Launching Leadership: Addison Beaux ’99

The final Launching Leadership conversation for 2022 was with Addison Beaux ’99, the founder and CEO of Beaux & Arrow. The wide-ranging conversation touched on student activism, gender affirmations and self-love.

The final Launching Leadership conversation for the fall 2022 semester was with Addison Beaux ’99, the founder and CEO of Beaux & Arrow, a coaching and consulting company. The wide-ranging discussion with Interim President Beverly Daniel Tatum touched on his journey from being a student activist that helped to establish the Jeannette Marks Cultural Center for LGBTQ students to living his authentic and embodied truth as a leader in communications and strategy.

“Mount Holyoke is the next biggest influence on my life,” besides his parents, Beaux said. “This is where all aspects of my identity came together. … My experience here was one of the most profound blessings of my life.” 


As a student, Beaux took two classes with then-faculty member Beverly Daniel Tatum. “You were such a powerful influence in my life,” he said. He was also one of the first Speaking, Arguing and Writing mentors at the Weissman Center for Leadership.

Also during his time at Mount Holyoke, Beaux was involved in a 1997 protest and takeover of Mary Lyon Hall that ultimately culminated in the creation of two cultural centers: the Asian Center for Empowerment and the Jeannette Marks Cultural Center.

“I feel very fortunate that I had the opportunity to do that activist work,” Beaux said. “There were more than 400 students who were part of this uprising. I feel very proud of us. It was really painful work — it was really hard.”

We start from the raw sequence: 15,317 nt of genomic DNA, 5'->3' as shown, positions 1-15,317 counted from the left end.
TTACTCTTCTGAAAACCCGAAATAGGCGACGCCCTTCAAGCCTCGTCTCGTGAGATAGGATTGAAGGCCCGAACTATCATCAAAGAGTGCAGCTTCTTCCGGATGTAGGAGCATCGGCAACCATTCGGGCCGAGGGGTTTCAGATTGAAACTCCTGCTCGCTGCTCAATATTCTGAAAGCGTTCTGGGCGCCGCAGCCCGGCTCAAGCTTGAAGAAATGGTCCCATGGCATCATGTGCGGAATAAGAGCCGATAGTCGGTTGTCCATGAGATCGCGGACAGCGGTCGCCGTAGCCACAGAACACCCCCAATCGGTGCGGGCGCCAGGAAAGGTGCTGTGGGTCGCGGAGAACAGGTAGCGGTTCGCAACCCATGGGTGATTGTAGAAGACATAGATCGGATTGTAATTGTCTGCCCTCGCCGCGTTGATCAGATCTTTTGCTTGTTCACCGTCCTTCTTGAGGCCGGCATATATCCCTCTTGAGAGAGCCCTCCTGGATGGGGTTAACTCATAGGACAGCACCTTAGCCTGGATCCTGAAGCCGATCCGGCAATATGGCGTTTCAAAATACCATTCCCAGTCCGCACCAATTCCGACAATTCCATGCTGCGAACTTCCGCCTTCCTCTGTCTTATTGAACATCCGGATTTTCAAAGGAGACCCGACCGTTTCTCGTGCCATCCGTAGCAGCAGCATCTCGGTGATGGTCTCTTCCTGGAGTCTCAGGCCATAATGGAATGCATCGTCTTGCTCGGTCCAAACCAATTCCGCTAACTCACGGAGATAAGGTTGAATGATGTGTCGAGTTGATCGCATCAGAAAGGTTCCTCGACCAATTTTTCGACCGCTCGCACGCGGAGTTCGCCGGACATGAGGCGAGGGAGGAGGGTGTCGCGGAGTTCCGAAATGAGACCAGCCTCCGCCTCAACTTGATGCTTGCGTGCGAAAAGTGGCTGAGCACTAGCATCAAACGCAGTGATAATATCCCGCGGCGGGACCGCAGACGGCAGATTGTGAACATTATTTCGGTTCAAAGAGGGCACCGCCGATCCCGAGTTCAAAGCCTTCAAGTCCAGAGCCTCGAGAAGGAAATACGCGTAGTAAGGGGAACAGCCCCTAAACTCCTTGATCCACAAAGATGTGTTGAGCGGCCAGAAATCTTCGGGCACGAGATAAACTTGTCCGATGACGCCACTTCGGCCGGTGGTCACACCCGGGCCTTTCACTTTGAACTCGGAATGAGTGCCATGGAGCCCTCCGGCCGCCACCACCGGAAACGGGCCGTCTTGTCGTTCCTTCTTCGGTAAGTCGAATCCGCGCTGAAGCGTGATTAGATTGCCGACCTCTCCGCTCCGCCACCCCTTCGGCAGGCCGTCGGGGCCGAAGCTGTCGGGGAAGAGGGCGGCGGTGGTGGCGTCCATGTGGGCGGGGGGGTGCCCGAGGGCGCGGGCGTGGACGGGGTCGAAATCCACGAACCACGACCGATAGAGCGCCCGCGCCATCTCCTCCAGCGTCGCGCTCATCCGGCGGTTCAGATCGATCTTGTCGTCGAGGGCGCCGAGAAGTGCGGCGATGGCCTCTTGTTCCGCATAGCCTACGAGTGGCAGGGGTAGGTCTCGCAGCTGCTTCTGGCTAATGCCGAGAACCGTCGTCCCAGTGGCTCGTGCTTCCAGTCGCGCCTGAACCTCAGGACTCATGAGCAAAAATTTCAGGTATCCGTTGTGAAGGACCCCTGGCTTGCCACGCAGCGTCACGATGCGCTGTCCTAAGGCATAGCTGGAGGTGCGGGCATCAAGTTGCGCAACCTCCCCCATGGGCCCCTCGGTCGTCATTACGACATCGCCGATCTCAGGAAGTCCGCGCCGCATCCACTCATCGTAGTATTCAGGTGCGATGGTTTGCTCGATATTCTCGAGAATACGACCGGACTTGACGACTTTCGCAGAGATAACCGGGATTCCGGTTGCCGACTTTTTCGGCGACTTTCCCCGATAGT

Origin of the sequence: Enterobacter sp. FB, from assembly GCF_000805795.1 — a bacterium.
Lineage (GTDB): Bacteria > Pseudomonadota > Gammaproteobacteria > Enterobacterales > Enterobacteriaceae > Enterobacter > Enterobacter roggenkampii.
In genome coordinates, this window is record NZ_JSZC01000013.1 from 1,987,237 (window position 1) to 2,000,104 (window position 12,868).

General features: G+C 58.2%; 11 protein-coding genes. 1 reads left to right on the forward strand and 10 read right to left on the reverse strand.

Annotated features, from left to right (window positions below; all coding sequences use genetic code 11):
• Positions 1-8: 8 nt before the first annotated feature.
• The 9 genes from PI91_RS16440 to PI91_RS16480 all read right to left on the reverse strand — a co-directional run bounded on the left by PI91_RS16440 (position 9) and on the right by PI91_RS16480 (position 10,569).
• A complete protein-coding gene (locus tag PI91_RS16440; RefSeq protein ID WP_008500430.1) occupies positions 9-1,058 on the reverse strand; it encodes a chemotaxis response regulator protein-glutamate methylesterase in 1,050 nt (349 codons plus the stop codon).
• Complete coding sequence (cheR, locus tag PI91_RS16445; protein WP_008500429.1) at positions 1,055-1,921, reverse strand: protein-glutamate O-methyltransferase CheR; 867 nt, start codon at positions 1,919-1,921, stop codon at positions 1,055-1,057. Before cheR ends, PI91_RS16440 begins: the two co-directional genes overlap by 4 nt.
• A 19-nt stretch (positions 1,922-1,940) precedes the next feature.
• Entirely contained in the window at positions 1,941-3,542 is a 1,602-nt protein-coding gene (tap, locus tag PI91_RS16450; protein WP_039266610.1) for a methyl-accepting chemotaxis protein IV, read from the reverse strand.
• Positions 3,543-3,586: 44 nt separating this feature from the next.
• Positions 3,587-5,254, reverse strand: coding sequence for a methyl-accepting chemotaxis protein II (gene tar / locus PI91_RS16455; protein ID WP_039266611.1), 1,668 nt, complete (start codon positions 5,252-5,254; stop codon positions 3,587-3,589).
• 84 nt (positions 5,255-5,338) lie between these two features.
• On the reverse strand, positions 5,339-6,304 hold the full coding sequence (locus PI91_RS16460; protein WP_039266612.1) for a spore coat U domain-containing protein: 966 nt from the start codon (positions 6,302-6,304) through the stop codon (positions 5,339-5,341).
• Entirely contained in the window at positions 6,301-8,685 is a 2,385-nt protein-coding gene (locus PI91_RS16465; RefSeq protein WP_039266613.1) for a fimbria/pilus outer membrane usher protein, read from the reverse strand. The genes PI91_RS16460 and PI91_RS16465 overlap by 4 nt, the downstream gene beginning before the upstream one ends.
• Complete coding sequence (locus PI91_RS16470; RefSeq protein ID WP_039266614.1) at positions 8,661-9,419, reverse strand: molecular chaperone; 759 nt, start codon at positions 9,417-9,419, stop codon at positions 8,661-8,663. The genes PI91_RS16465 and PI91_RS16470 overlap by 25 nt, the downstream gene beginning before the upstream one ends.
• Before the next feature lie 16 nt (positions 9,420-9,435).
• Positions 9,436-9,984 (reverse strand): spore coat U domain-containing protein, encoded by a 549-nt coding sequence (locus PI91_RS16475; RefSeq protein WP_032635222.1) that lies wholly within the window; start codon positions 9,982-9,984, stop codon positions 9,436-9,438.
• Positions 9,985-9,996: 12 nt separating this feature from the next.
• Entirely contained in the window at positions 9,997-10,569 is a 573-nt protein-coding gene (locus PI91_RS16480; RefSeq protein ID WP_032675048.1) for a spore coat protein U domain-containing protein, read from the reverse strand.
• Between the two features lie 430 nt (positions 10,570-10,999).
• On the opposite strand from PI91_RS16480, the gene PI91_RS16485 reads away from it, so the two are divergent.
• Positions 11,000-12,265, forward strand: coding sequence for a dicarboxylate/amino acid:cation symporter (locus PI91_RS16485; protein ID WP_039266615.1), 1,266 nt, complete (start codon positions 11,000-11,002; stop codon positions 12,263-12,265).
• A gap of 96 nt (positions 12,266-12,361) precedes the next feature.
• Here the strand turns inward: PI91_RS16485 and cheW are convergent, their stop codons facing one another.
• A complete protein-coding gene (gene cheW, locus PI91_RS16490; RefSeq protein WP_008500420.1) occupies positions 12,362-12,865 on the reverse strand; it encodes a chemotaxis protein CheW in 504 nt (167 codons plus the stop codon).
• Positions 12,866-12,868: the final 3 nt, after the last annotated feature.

Beaux reflected on himself at that time: “There were things I had to learn. I was really angry. The word that I had to learn was ‘grace,’” he said. “I have such a passion for justice, and some of that passion came from earlier moments in my life that had nothing to do in the moment. I had to do the healing work. That was very humbling for me to learn.”

After Mount Holyoke, Beaux earned his M.A. in counseling psychology from Prescott College. He spent time as a staffer for Congresswoman Gabrielle Giffords, a congressional liaison and speechwriter at the Consumer Financial Protection Bureau and a lead researcher at the Center for Economic Integrity.

He is also a graduate of the Coro Fellows Program in Public Affairs at Columbia University and the Stanford Graduate School of Business’ Executive Leadership Program. While at Stanford, he learned from someone in his graduate cohort about a position opening as speechwriter for its president and board of trustees.

At that point, Beaux was at a crossroads. “I had been contemplating my gender my whole life,” he said. “I knew myself to be male. It was the time to transition, to affirm my gender.”

He applied for the speechwriter position before his transition but accepted the job as Addison Beaux.

“That was really my first year of being myself,” Beaux said. “I felt a peace that I had never known before.”

After some time working at Stanford, Beaux decided to make the leap into working for himself. “I never thought I’d have the confidence to leave a job without another job,” he said. “Affirming my gender gave me the confidence to do anything.”

“There’s lots of ways to be bold,” Beaux told the students in attendance. “Love yourself. Love yourself fiercely. When we love ourselves, it’s a lot easier to love and understand others.”

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